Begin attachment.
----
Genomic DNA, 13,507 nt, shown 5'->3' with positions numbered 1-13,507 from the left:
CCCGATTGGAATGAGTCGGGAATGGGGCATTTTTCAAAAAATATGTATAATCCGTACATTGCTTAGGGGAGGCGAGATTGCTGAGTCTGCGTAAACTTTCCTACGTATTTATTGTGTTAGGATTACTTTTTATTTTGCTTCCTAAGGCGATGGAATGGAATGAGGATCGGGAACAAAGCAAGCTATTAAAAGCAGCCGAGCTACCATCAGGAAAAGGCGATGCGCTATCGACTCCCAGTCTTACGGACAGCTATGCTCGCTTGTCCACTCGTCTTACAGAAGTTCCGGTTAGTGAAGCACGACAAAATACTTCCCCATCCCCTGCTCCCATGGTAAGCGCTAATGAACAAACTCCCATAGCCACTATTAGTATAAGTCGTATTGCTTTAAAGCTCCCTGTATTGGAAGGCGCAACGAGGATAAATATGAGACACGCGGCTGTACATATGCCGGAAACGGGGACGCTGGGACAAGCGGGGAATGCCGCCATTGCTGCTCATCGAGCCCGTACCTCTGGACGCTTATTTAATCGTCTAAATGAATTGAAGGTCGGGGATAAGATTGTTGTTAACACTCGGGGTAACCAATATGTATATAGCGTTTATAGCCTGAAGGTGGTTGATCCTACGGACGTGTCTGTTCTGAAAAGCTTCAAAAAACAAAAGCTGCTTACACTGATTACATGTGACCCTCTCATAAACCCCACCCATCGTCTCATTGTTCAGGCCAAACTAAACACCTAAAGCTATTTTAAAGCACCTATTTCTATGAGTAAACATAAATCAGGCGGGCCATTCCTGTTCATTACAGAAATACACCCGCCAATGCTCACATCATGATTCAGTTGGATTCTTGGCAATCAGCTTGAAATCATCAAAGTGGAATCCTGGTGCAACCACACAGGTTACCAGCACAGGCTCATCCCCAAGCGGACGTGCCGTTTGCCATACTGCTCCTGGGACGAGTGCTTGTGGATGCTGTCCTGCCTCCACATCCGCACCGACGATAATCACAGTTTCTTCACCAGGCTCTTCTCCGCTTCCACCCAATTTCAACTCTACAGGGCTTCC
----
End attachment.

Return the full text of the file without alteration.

Genomic DNA, 13,507 nt, shown 5'->3' with positions numbered 1-13,507 from the left:
CCCGATTGGAATGAGTCGGGAATGGGGCATTTTTCAAAAAATATGTATAATCCGTACATTGCTTAGGGGAGGCGAGATTGCTGAGTCTGCGTAAACTTTCCTACGTATTTATTGTGTTAGGATTACTTTTTATTTTGCTTCCTAAGGCGATGGAATGGAATGAGGATCGGGAACAAAGCAAGCTATTAAAAGCAGCCGAGCTACCATCAGGAAAAGGCGATGCGCTATCGACTCCCAGTCTTACGGACAGCTATGCTCGCTTGTCCACTCGTCTTACAGAAGTTCCGGTTAGTGAAGCACGACAAAATACTTCCCCATCCCCTGCTCCCATGGTAAGCGCTAATGAACAAACTCCCATAGCCACTATTAGTATAAGTCGTATTGCTTTAAAGCTCCCTGTATTGGAAGGCGCAACGAGGATAAATATGAGACACGCGGCTGTACATATGCCGGAAACGGGGACGCTGGGACAAGCGGGGAATGCCGCCATTGCTGCTCATCGAGCCCGTACCTCTGGACGCTTATTTAATCGTCTAAATGAATTGAAGGTCGGGGATAAGATTGTTGTTAACACTCGGGGTAACCAATATGTATATAGCGTTTATAGCCTGAAGGTGGTTGATCCTACGGACGTGTCTGTTCTGAAAAGCTTCAAAAAACAAAAGCTGCTTACACTGATTACATGTGACCCTCTCATAAACCCCACCCATCGTCTCATTGTTCAGGCCAAACTAAACACCTAAAGCTATTTTAAAGCACCTATTTCTATGAGTAAACATAAATCAGGCGGGCCATTCCTGTTCATTACAGAAATACACCCGCCAATGCTCACATCATGATTCAGTTGGATTCTTGGCAATCAGCTTGAAATCATCAAAGTGGAATCCTGGTGCAACCACACAGGTTACCAGCACAGGCTCATCCCCAAGCGGACGTGCCGTTTGCCATACTGCTCCTGGGACGAGTGCTTGTGGATGCTGTCCTGCCTCCACATCCGCACCGACGATAATCACAGTTTCTTCACCAGGCTCTTCTCCGCTTCCACCCAATTTCAACTCTACAGGGCTTCC